Many mobile-phone applications (apps) use spatial positioning technology to present their user with location-specific information such as directions to nearby amenities.
By simultaneously predicting the location of the mobile-user and the data access points, or hotspots, improved accuracy of positioning is now available, thanks to an international research team including Sinno Jialin Pan from the A*STAR Institute for Infocomm Research1. Software developers expect that such improvements will enable a whole new class of apps that can react to small changes in position.
Traditionally, device position was determined by the Global Positioning System (GPS) that uses satellites to triangulate approximate location, but its accuracy falters when the mobile device is indoors. An alternative approach is to use the ‘received signal strength’ (RSS) from local transmitters. Attenuation of radio waves by walls can limit accuracy; and, it is difficult to predict signals in complex, obstacle-filled environments.
Software developers have tried to circumvent these problems by using so-called ‘learning-based techniques’ that identify correlations between RSS values and access-point placement. Such systems do not necessarily require prior knowledge of the hotspot locations; rather they ‘learn’ from data collected on a mobile device. This also has drawbacks: the amount of data can be large, making calibration time consuming. Changes in the environment can also outdate the calibration.
Pan and his co-workers reduced this calibration effort in an experimental demonstration of a protocol that calculates both the positions of the device and the access points simultaneously — a process they call colocalization. “Integrating the two location-estimation tasks into a unified mathematical model means that we can fully exploit the correlations between mobile-device and hotspot position,” explains Pan.
First, the researchers trained a learning-based system with the signal-strength values received from access points at selected places in the area of interest. They used this information to calibrate a probabilistic ‘location-estimation’ system. Then, they approximated the location from the learned model using signal strength samples received in real-time from the access points.
Experimental trials showed that this approach not only required less calibration, but it was more accurate than other state-of-the-art systems. “We next want to apply the method to a larger-scale environment,” says Pan. “We also want to find ways to make use of the estimated locations to provide more useful information, such as location-based advertising.” As this technique could help robots navigate by themselves, it may also have important implications for the burgeoning field of robotics.
The A*STAR-affiliated researchers contributing to this research are from the Institute for Infocomm Research
Pan, J. J., Pan, S. J., Yin, J., Ni, L. M. & Yang, Q. Tracking mobile users in wireless networks via semi-supervised colocalization. IEEE Transactions on Pattern Analysis and Machine Intelligence 34, 587–600 (2012).
More articles from Information Technology:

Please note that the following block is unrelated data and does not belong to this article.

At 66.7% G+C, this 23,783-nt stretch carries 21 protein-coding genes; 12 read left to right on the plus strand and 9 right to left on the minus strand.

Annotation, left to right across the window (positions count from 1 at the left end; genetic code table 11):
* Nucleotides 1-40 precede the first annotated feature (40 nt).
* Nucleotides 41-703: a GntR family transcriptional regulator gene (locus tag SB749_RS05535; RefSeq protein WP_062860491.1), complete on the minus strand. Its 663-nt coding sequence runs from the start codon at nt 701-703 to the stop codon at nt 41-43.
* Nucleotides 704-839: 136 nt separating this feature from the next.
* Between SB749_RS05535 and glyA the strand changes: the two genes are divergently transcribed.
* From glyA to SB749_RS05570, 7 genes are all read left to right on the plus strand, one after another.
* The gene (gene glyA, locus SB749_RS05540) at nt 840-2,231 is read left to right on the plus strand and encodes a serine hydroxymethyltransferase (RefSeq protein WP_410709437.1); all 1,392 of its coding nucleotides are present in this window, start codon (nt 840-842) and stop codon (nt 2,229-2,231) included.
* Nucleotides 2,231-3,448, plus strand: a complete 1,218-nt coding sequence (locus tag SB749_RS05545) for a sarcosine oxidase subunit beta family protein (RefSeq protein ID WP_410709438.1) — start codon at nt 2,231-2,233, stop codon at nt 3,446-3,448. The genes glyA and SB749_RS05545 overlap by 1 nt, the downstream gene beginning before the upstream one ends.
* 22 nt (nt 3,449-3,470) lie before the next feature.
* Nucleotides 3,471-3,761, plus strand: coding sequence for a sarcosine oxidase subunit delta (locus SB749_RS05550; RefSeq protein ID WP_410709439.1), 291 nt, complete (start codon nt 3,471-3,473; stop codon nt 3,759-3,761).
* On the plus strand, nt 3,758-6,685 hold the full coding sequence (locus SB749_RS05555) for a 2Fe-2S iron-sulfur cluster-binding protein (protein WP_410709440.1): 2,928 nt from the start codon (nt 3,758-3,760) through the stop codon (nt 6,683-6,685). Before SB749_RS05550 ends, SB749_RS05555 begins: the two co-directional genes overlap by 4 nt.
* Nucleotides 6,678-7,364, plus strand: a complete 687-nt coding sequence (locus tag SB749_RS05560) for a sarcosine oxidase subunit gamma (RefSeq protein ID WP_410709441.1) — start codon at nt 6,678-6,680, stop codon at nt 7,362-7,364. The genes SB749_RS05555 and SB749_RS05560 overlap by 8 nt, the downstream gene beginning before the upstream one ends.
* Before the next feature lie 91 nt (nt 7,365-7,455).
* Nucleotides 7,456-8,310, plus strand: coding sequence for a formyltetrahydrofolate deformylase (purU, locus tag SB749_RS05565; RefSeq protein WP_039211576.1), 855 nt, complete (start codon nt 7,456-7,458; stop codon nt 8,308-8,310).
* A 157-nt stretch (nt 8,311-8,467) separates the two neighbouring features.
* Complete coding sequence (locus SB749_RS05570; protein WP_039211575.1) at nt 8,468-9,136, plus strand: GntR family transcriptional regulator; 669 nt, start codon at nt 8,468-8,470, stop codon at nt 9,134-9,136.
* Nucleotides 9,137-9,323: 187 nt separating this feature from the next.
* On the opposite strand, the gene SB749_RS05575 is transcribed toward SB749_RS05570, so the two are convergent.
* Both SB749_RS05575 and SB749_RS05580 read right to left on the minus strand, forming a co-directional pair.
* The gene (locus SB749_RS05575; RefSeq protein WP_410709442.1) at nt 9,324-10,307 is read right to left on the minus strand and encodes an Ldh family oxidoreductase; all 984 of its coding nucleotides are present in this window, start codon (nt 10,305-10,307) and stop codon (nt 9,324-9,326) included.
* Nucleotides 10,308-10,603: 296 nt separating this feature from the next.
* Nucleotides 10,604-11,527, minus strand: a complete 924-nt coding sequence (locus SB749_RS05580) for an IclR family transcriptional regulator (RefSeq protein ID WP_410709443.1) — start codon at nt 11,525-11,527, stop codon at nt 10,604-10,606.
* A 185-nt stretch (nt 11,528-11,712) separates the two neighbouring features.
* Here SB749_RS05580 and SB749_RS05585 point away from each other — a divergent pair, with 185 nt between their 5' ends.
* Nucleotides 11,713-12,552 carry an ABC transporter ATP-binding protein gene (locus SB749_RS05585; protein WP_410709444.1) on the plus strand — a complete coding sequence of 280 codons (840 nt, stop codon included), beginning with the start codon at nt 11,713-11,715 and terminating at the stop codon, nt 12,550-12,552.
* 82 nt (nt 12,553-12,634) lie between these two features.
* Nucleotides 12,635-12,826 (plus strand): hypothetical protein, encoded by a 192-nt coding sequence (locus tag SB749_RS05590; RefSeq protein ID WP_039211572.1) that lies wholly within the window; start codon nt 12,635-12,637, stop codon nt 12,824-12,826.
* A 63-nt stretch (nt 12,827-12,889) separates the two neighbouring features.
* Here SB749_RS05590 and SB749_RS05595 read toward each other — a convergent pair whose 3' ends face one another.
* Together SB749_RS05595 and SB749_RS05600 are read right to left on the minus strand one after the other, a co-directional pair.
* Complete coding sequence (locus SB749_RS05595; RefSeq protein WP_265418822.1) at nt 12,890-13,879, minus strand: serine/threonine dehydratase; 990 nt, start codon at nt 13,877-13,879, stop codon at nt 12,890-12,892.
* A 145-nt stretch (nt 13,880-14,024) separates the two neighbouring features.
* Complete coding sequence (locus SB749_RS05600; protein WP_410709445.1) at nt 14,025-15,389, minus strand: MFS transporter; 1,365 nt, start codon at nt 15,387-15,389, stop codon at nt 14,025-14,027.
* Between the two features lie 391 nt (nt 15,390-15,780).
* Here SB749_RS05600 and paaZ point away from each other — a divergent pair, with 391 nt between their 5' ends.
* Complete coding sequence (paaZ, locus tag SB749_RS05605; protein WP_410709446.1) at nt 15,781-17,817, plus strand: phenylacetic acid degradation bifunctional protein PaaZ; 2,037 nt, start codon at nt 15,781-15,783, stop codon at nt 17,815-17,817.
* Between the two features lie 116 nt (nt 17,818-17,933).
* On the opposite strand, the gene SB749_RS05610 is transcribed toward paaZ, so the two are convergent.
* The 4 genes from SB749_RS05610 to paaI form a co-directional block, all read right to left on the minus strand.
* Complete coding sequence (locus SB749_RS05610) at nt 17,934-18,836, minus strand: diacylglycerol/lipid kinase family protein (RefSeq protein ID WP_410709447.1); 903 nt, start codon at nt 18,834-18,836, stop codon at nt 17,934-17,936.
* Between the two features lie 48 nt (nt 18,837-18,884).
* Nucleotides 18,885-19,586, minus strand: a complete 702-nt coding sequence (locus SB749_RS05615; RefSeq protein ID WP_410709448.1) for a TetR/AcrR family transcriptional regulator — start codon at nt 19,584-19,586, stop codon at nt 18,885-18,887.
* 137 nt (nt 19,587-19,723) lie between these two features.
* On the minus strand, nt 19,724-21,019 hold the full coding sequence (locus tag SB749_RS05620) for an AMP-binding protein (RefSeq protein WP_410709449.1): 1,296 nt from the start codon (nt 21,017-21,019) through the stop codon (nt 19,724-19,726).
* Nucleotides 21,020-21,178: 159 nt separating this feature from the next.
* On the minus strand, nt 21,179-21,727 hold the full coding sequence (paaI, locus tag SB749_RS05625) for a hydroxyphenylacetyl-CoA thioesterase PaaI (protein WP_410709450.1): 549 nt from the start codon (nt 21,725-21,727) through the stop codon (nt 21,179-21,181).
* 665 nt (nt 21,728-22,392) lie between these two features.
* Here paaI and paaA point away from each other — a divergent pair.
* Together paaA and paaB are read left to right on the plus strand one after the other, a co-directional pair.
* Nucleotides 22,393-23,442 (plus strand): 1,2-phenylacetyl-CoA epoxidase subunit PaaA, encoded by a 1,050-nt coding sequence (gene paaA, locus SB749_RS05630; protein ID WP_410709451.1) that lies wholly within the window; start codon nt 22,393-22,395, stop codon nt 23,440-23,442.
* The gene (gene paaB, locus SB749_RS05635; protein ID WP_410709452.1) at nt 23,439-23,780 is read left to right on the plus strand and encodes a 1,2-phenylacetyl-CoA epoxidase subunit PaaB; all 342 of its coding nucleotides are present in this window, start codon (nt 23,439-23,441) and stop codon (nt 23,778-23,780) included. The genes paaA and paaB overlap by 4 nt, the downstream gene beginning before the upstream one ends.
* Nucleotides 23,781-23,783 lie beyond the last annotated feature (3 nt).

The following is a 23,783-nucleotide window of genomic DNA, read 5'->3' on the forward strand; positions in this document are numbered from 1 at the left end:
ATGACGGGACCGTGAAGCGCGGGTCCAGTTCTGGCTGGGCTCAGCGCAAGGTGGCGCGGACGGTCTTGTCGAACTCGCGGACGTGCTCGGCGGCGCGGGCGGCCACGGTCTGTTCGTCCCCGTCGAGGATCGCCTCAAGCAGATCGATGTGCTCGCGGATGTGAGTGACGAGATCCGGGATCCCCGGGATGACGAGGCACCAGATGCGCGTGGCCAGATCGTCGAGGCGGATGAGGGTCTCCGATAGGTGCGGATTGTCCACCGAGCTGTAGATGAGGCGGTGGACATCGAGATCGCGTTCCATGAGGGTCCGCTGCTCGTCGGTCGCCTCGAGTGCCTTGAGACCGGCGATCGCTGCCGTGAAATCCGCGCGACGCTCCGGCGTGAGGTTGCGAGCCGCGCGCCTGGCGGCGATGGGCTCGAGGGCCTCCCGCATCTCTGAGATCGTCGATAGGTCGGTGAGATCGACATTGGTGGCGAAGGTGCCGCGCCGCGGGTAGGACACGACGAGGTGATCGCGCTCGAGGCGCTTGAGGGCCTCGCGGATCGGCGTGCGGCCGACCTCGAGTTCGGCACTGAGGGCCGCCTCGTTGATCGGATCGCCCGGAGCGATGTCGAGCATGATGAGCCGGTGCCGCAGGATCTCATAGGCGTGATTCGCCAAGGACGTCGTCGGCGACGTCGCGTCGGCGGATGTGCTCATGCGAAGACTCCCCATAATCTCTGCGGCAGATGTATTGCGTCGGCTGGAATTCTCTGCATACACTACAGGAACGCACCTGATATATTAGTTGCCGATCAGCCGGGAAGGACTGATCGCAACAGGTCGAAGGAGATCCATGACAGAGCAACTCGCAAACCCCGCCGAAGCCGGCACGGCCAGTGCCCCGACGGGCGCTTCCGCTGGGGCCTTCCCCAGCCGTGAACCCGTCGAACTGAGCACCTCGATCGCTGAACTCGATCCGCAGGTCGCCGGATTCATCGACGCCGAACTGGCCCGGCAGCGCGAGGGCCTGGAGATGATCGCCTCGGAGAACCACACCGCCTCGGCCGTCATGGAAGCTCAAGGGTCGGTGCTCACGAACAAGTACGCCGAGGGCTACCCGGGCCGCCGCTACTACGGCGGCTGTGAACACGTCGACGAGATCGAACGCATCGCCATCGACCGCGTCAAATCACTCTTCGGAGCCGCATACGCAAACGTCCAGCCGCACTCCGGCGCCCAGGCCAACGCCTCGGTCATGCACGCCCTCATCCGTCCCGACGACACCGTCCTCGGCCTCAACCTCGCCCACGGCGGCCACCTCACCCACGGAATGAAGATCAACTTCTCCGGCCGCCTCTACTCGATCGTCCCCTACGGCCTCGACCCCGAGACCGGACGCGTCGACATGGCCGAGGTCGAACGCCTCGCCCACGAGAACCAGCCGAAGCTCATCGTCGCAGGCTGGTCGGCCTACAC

Wayne State University researcher’s technique helps robotic vehicles find their way, help humans
15.05.2013 | Wayne State University - Office of the Vice President for Research
DMTF, ETSI, OASIS, OCEAN, OGF, OW2 and SNIA announce Cloud Interoperability Week
15.05.2013 | FOKUS - Fraunhofer-Institut für Offene Kommunikationssysteme
University of Würzburg physicists have succeeded in creating a new type of laser.
Its operation principle is completely different from conventional devices, which opens up the possibility of a significantly reduced energy input requirement. The researchers report their work in the current issue of Nature.
It also emits light the waves of which are in phase with one another: the polariton laser, developed ...
Innsbruck physicists led by Rainer Blatt and Peter Zoller experimentally gained a deep insight into the nature of quantum mechanical phase transitions.
They are the first scientists that simulated the competition between two rival dynamical processes at a novel type of transition between two quantum mechanical orders. They have published the results of their work in the journal Nature Physics.
“When water boils, its molecules are released as vapor. We call this ...
Researchers have shown that, by using global positioning systems (GPS) to measure ground deformation caused by a large underwater earthquake, they can provide accurate warning of the resulting tsunami in just a few minutes after the earthquake onset.
For the devastating Japan 2011 event, the team reveals that the analysis of the GPS data and issue of a detailed tsunami alert would have taken no more than three minutes. The results are published on 17 May in Natural Hazards and Earth System Sciences, an open access journal of ...
A new study of glaciers worldwide using observations from two NASA satellites has helped resolve differences in estimates of how fast glaciers are disappearing and contributing to sea level rise.
The new research found glaciers outside of the Greenland and Antarctic ice sheets, repositories of 1 percent of all land ice, lost an average of 571 trillion pounds (259 trillion kilograms) of mass every year during the six-year study period, making the oceans rise 0.03 inches (0.7 mm) per year. ...
About 99% of the world’s land ice is stored in the huge ice sheets of Antarctica and Greenland, while only 1% is contained in glaciers.
However, the meltwater of glaciers contributed almost as much to the rise in sea level in the period 2003 to 2009 as the two ice sheets: about one third. This is one of the results of an international study with the involvement of geographers from the University of Zurich.
21.05.2013 | Studies and Analyses
21.05.2013 | Life Sciences
21.05.2013 | Studies and Analyses
17.05.2013 | Event News
15.05.2013 | Event News
08.05.2013 | Event News